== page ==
Wyaralong and Kooralbyn are home to sandstone ridges forest, while the Logan Valley, Bremer and parts of Wyaralong are dominated by Blue Gum fringing forests.
A Short Geohistory of the Green Cauldron
By John Jackson, Boonah’s Rock Doctor
IN north-eastern New South Wales and south-eastern Queensland there exists a unique collection of landscapes that contain a fascinating geological history. These landscapes include The Scenic Rim in Queensland and the Mount Warning area in New South Wales. Collectively these distinctive landscapes are called The Green Cauldron and include six World Heritage listed National Parks.
The Green Cauldron landscapes are like huge amphitheatres. The Basement rocks (see blue shading) beneath the Green Cauldron act like rooms below that store future action. The Floor Rocks (see green shading) are like a stage where major dramas will be played out. Finally, there are the tall rocks that appear as if they are walls around and they are called the Rim Rocks (indicated in orange).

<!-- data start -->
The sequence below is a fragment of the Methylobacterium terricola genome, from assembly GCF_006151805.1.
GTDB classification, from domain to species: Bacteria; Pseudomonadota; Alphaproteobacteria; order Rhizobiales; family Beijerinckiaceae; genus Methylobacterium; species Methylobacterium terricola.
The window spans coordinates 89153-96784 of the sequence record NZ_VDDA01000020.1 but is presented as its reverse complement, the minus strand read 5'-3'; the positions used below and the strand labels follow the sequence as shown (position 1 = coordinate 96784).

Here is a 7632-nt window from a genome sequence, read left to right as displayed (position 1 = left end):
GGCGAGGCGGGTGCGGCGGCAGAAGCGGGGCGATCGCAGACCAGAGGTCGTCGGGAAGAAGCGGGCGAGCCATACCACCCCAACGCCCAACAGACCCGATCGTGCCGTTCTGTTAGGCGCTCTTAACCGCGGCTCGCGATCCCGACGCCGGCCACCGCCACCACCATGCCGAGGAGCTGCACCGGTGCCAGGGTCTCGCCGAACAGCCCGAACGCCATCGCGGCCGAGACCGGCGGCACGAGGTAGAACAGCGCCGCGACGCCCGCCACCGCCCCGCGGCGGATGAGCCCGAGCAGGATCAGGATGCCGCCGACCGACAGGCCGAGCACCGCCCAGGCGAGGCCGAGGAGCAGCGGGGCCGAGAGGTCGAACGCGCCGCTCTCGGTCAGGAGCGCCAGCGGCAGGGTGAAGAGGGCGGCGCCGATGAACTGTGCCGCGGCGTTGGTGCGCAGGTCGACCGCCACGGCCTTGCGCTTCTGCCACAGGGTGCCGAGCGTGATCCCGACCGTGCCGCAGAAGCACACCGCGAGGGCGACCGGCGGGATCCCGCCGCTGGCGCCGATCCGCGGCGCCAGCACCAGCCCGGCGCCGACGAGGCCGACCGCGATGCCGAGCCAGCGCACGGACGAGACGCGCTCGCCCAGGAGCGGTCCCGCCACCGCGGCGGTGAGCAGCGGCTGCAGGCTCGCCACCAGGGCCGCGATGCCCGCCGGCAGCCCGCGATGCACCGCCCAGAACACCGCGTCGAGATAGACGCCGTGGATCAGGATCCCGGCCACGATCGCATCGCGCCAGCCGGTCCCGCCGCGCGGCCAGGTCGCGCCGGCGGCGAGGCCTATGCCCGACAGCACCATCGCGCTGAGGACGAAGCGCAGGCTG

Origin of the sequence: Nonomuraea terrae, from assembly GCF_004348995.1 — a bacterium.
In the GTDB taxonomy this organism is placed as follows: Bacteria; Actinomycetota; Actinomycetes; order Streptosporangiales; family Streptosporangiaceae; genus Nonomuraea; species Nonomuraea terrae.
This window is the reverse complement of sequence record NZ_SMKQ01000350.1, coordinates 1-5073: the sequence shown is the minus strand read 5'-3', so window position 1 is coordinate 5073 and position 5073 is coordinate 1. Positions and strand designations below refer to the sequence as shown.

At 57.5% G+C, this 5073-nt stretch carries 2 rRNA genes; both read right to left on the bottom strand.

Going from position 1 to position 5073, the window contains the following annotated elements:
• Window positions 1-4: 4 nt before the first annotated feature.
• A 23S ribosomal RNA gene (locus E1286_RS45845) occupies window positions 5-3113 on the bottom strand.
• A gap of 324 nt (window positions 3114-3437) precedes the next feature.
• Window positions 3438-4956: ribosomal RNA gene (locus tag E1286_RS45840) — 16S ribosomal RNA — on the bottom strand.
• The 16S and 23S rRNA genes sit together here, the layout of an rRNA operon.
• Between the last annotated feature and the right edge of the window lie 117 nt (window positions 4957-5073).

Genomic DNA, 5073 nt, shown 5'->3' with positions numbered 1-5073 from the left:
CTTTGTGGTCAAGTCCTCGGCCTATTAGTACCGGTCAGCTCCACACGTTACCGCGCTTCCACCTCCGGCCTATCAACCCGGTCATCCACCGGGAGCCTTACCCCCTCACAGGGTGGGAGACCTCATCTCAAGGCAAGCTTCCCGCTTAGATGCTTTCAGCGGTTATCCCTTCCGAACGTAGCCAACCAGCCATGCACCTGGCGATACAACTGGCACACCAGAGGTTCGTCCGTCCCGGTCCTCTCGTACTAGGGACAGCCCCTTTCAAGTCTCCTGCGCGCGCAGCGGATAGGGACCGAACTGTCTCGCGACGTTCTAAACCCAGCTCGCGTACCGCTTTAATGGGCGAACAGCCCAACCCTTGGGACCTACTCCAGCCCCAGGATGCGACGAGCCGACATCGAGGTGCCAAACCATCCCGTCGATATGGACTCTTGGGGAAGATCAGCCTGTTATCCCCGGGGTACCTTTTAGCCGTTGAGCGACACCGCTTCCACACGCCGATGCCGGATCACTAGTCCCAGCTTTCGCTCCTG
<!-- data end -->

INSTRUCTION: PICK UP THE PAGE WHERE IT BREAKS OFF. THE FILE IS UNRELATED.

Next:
The oldest rocks (400 to 210 million years old) are the Basement Rocks. These are rocks made of marine sediments that have been deformed and intruded by hot, slow-cooling, sticky magma which is a hot liquid rock. The Basement Rocks can be seen Mt Tamborine to the Gold Coast. They can also be seen in the foothills of Mt Barney.
Above them are the Floor Rocks (210 to 65 million years old). These have been eroded from the Basement Rocks and contain pebbles, gravel, sand, silt and clay. Such sediments were deposited by freshwater streams, rivers and lakes. The younger deposits also contain peat that was later converted to coal. The floor rocks are evident in road cuts from Canungra, through Beaudesert to Boonah.
The third and final group of rocks (24 million to 20 million years old) that make up the landscapes of the Green Cauldron are called the Rim Rocks. These rocks are made from a range of magmas and lavas that intruded the Australian Continent from a hot spot in the earth’s mantle (mantle plume). The Rim Rocks can be seen from Cunningham’s Gap on the Main Range, through Mount Barney and onto Mount Warning.
The Rim Rocks have crystallised from hot, liquid magma. There are intrusive sills such as Mount French, runny lava flows like the Main Range, collapsed cauldrons like Mount Alford, magma chambers such as Mount Barney, shield volcanoes as the one found at Mt Warning and lava columns seen at Fingal Head.